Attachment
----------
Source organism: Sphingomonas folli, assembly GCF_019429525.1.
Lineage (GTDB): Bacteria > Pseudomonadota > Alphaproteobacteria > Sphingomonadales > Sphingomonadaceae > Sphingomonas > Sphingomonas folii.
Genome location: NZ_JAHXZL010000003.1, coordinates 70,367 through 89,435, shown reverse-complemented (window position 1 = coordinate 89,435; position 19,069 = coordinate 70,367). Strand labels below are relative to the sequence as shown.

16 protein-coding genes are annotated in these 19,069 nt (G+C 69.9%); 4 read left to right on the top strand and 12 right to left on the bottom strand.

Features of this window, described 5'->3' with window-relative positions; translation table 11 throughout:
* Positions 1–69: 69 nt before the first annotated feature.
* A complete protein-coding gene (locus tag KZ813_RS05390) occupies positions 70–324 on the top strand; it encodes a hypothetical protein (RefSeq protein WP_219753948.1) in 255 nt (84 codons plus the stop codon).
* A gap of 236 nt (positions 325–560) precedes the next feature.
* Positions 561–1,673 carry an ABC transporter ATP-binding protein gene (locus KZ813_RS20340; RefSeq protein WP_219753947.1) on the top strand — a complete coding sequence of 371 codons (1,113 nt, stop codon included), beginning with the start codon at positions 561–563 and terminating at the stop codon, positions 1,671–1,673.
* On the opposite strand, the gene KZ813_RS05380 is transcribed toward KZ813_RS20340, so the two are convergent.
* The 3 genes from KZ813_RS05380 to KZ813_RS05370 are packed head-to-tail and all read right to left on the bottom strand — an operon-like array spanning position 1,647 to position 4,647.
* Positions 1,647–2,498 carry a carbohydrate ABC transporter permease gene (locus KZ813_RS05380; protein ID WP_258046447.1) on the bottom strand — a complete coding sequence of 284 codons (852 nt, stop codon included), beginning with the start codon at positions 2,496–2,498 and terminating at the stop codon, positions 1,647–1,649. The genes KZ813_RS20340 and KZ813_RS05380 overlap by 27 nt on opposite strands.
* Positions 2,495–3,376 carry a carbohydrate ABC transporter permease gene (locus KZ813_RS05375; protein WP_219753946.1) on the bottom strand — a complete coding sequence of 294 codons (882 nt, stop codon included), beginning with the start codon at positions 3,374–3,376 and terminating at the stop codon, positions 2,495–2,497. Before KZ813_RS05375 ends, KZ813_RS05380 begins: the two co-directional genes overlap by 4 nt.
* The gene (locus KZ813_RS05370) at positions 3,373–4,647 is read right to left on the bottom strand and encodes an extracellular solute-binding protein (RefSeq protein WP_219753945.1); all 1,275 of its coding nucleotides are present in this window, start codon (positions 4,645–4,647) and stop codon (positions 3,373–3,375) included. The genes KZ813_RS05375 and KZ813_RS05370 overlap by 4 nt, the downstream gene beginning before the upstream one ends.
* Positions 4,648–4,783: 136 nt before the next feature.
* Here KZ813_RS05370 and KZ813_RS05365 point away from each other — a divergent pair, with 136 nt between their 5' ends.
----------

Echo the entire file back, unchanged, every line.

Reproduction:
Source organism: Sphingomonas folli, assembly GCF_019429525.1.
Lineage (GTDB): Bacteria > Pseudomonadota > Alphaproteobacteria > Sphingomonadales > Sphingomonadaceae > Sphingomonas > Sphingomonas folii.
Genome location: NZ_JAHXZL010000003.1, coordinates 70,367 through 89,435, shown reverse-complemented (window position 1 = coordinate 89,435; position 19,069 = coordinate 70,367). Strand labels below are relative to the sequence as shown.

16 protein-coding genes are annotated in these 19,069 nt (G+C 69.9%); 4 read left to right on the top strand and 12 right to left on the bottom strand.

Features of this window, described 5'->3' with window-relative positions; translation table 11 throughout:
* Positions 1–69: 69 nt before the first annotated feature.
* A complete protein-coding gene (locus tag KZ813_RS05390) occupies positions 70–324 on the top strand; it encodes a hypothetical protein (RefSeq protein WP_219753948.1) in 255 nt (84 codons plus the stop codon).
* A gap of 236 nt (positions 325–560) precedes the next feature.
* Positions 561–1,673 carry an ABC transporter ATP-binding protein gene (locus KZ813_RS20340; RefSeq protein WP_219753947.1) on the top strand — a complete coding sequence of 371 codons (1,113 nt, stop codon included), beginning with the start codon at positions 561–563 and terminating at the stop codon, positions 1,671–1,673.
* On the opposite strand, the gene KZ813_RS05380 is transcribed toward KZ813_RS20340, so the two are convergent.
* The 3 genes from KZ813_RS05380 to KZ813_RS05370 are packed head-to-tail and all read right to left on the bottom strand — an operon-like array spanning position 1,647 to position 4,647.
* Positions 1,647–2,498 carry a carbohydrate ABC transporter permease gene (locus KZ813_RS05380; protein ID WP_258046447.1) on the bottom strand — a complete coding sequence of 284 codons (852 nt, stop codon included), beginning with the start codon at positions 2,496–2,498 and terminating at the stop codon, positions 1,647–1,649. The genes KZ813_RS20340 and KZ813_RS05380 overlap by 27 nt on opposite strands.
* Positions 2,495–3,376 carry a carbohydrate ABC transporter permease gene (locus KZ813_RS05375; protein WP_219753946.1) on the bottom strand — a complete coding sequence of 294 codons (882 nt, stop codon included), beginning with the start codon at positions 3,374–3,376 and terminating at the stop codon, positions 2,495–2,497. Before KZ813_RS05375 ends, KZ813_RS05380 begins: the two co-directional genes overlap by 4 nt.
* The gene (locus KZ813_RS05370) at positions 3,373–4,647 is read right to left on the bottom strand and encodes an extracellular solute-binding protein (RefSeq protein WP_219753945.1); all 1,275 of its coding nucleotides are present in this window, start codon (positions 4,645–4,647) and stop codon (positions 3,373–3,375) included. The genes KZ813_RS05375 and KZ813_RS05370 overlap by 4 nt, the downstream gene beginning before the upstream one ends.
* Positions 4,648–4,783: 136 nt before the next feature.
* Here KZ813_RS05370 and KZ813_RS05365 point away from each other — a divergent pair, with 136 nt between their 5' ends.